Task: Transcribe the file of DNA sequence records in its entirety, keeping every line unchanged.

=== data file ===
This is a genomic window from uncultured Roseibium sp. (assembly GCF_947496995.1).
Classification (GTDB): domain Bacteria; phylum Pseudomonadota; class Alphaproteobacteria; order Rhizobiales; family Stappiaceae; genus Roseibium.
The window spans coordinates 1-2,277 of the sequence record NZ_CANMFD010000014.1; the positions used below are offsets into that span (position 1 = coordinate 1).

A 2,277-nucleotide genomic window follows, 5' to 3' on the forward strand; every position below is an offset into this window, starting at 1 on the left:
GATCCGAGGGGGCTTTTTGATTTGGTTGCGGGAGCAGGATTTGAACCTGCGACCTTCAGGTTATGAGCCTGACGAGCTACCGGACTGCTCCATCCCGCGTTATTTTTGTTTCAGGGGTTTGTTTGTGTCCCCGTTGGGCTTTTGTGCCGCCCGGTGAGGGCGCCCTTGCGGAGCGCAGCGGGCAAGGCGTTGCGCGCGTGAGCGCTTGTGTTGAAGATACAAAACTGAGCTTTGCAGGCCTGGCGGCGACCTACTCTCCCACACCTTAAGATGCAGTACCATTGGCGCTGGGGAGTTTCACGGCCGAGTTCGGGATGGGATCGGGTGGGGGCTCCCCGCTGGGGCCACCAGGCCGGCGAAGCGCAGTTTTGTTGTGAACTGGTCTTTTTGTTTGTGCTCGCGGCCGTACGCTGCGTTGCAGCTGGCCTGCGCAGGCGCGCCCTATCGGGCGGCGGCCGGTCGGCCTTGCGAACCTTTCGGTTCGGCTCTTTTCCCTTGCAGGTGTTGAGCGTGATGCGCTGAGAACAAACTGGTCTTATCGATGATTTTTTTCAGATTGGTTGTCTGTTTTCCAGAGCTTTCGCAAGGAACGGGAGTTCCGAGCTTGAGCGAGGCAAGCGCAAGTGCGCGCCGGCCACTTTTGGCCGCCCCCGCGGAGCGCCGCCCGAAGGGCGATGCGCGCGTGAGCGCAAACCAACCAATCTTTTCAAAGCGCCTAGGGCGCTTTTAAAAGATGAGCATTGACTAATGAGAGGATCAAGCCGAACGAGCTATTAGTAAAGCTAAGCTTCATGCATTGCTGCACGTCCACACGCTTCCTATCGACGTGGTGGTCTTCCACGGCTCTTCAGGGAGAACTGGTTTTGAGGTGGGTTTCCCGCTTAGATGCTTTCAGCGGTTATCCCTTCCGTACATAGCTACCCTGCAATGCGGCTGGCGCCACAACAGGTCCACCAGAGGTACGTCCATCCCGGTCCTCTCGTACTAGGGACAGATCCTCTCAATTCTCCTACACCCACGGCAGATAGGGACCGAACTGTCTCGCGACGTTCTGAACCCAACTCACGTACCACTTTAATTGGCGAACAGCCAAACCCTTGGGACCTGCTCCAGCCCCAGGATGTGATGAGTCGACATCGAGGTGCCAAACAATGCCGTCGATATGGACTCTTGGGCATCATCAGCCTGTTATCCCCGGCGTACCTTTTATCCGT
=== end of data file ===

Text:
This is a genomic window from uncultured Roseibium sp. (assembly GCF_947496995.1).
Classification (GTDB): domain Bacteria; phylum Pseudomonadota; class Alphaproteobacteria; order Rhizobiales; family Stappiaceae; genus Roseibium.
The window spans coordinates 1-2,277 of the sequence record NZ_CANMFD010000014.1; the positions used below are offsets into that span (position 1 = coordinate 1).

A 2,277-nucleotide genomic window follows, 5' to 3' on the forward strand; every position below is an offset into this window, starting at 1 on the left:
GATCCGAGGGGGCTTTTTGATTTGGTTGCGGGAGCAGGATTTGAACCTGCGACCTTCAGGTTATGAGCCTGACGAGCTACCGGACTGCTCCATCCCGCGTTATTTTTGTTTCAGGGGTTTGTTTGTGTCCCCGTTGGGCTTTTGTGCCGCCCGGTGAGGGCGCCCTTGCGGAGCGCAGCGGGCAAGGCGTTGCGCGCGTGAGCGCTTGTGTTGAAGATACAAAACTGAGCTTTGCAGGCCTGGCGGCGACCTACTCTCCCACACCTTAAGATGCAGTACCATTGGCGCTGGGGAGTTTCACGGCCGAGTTCGGGATGGGATCGGGTGGGGGCTCCCCGCTGGGGCCACCAGGCCGGCGAAGCGCAGTTTTGTTGTGAACTGGTCTTTTTGTTTGTGCTCGCGGCCGTACGCTGCGTTGCAGCTGGCCTGCGCAGGCGCGCCCTATCGGGCGGCGGCCGGTCGGCCTTGCGAACCTTTCGGTTCGGCTCTTTTCCCTTGCAGGTGTTGAGCGTGATGCGCTGAGAACAAACTGGTCTTATCGATGATTTTTTTCAGATTGGTTGTCTGTTTTCCAGAGCTTTCGCAAGGAACGGGAGTTCCGAGCTTGAGCGAGGCAAGCGCAAGTGCGCGCCGGCCACTTTTGGCCGCCCCCGCGGAGCGCCGCCCGAAGGGCGATGCGCGCGTGAGCGCAAACCAACCAATCTTTTCAAAGCGCCTAGGGCGCTTTTAAAAGATGAGCATTGACTAATGAGAGGATCAAGCCGAACGAGCTATTAGTAAAGCTAAGCTTCATGCATTGCTGCACGTCCACACGCTTCCTATCGACGTGGTGGTCTTCCACGGCTCTTCAGGGAGAACTGGTTTTGAGGTGGGTTTCCCGCTTAGATGCTTTCAGCGGTTATCCCTTCCGTACATAGCTACCCTGCAATGCGGCTGGCGCCACAACAGGTCCACCAGAGGTACGTCCATCCCGGTCCTCTCGTACTAGGGACAGATCCTCTCAATTCTCCTACACCCACGGCAGATAGGGACCGAACTGTCTCGCGACGTTCTGAACCCAACTCACGTACCACTTTAATTGGCGAACAGCCAAACCCTTGGGACCTGCTCCAGCCCCAGGATGTGATGAGTCGACATCGAGGTGCCAAACAATGCCGTCGATATGGACTCTTGGGCATCATCAGCCTGTTATCCCCGGCGTACCTTTTATCCGT